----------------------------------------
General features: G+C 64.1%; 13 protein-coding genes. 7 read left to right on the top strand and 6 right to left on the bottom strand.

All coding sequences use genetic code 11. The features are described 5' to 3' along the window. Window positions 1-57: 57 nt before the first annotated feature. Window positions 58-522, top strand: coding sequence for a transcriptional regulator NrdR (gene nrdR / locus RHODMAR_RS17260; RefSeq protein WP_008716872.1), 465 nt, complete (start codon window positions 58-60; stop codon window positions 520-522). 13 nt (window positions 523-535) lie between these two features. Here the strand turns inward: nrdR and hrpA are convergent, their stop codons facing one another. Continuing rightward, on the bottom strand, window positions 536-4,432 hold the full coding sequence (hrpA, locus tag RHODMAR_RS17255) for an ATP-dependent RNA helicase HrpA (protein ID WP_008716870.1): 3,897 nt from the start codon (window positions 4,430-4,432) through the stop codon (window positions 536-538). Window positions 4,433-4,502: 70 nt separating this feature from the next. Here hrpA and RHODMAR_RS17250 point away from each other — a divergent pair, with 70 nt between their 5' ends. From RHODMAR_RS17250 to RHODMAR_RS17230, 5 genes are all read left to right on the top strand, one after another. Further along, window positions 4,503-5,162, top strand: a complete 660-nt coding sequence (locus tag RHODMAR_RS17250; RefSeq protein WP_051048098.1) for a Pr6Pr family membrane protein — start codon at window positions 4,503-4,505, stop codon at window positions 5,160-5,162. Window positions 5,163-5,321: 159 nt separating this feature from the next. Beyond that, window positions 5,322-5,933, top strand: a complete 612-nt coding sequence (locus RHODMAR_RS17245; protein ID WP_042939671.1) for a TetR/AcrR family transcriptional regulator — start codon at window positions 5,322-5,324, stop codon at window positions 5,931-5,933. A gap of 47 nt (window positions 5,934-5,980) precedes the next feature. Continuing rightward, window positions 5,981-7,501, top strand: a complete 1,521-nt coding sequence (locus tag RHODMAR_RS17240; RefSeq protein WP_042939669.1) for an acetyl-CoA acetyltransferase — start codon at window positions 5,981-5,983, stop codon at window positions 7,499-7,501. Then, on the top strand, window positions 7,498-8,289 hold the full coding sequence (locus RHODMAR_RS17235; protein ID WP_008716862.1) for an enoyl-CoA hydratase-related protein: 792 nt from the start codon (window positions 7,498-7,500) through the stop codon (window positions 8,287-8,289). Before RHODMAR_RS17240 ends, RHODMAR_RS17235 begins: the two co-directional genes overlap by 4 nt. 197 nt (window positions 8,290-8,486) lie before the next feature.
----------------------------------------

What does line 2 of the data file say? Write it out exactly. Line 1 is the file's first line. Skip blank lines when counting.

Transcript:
All coding sequences use genetic code 11. The features are described 5' to 3' along the window. Window positions 1-57: 57 nt before the first annotated feature. Window positions 58-522, top strand: coding sequence for a transcriptional regulator NrdR (gene nrdR / locus RHODMAR_RS17260; RefSeq protein WP_008716872.1), 465 nt, complete (start codon window positions 58-60; stop codon window positions 520-522). 13 nt (window positions 523-535) lie between these two features. Here the strand turns inward: nrdR and hrpA are convergent, their stop codons facing one another. Continuing rightward, on the bottom strand, window positions 536-4,432 hold the full coding sequence (hrpA, locus tag RHODMAR_RS17255) for an ATP-dependent RNA helicase HrpA (protein ID WP_008716870.1): 3,897 nt from the start codon (window positions 4,430-4,432) through the stop codon (window positions 536-538). Window positions 4,433-4,502: 70 nt separating this feature from the next. Here hrpA and RHODMAR_RS17250 point away from each other — a divergent pair, with 70 nt between their 5' ends. From RHODMAR_RS17250 to RHODMAR_RS17230, 5 genes are all read left to right on the top strand, one after another. Further along, window positions 4,503-5,162, top strand: a complete 660-nt coding sequence (locus tag RHODMAR_RS17250; RefSeq protein WP_051048098.1) for a Pr6Pr family membrane protein — start codon at window positions 4,503-4,505, stop codon at window positions 5,160-5,162. Window positions 5,163-5,321: 159 nt separating this feature from the next. Beyond that, window positions 5,322-5,933, top strand: a complete 612-nt coding sequence (locus RHODMAR_RS17245; protein ID WP_042939671.1) for a TetR/AcrR family transcriptional regulator — start codon at window positions 5,322-5,324, stop codon at window positions 5,931-5,933. A gap of 47 nt (window positions 5,934-5,980) precedes the next feature. Continuing rightward, window positions 5,981-7,501, top strand: a complete 1,521-nt coding sequence (locus tag RHODMAR_RS17240; RefSeq protein WP_042939669.1) for an acetyl-CoA acetyltransferase — start codon at window positions 5,981-5,983, stop codon at window positions 7,499-7,501. Then, on the top strand, window positions 7,498-8,289 hold the full coding sequence (locus RHODMAR_RS17235; protein ID WP_008716862.1) for an enoyl-CoA hydratase-related protein: 792 nt from the start codon (window positions 7,498-7,500) through the stop codon (window positions 8,287-8,289). Before RHODMAR_RS17240 ends, RHODMAR_RS17235 begins: the two co-directional genes overlap by 4 nt. 197 nt (window positions 8,290-8,486) lie before the next feature.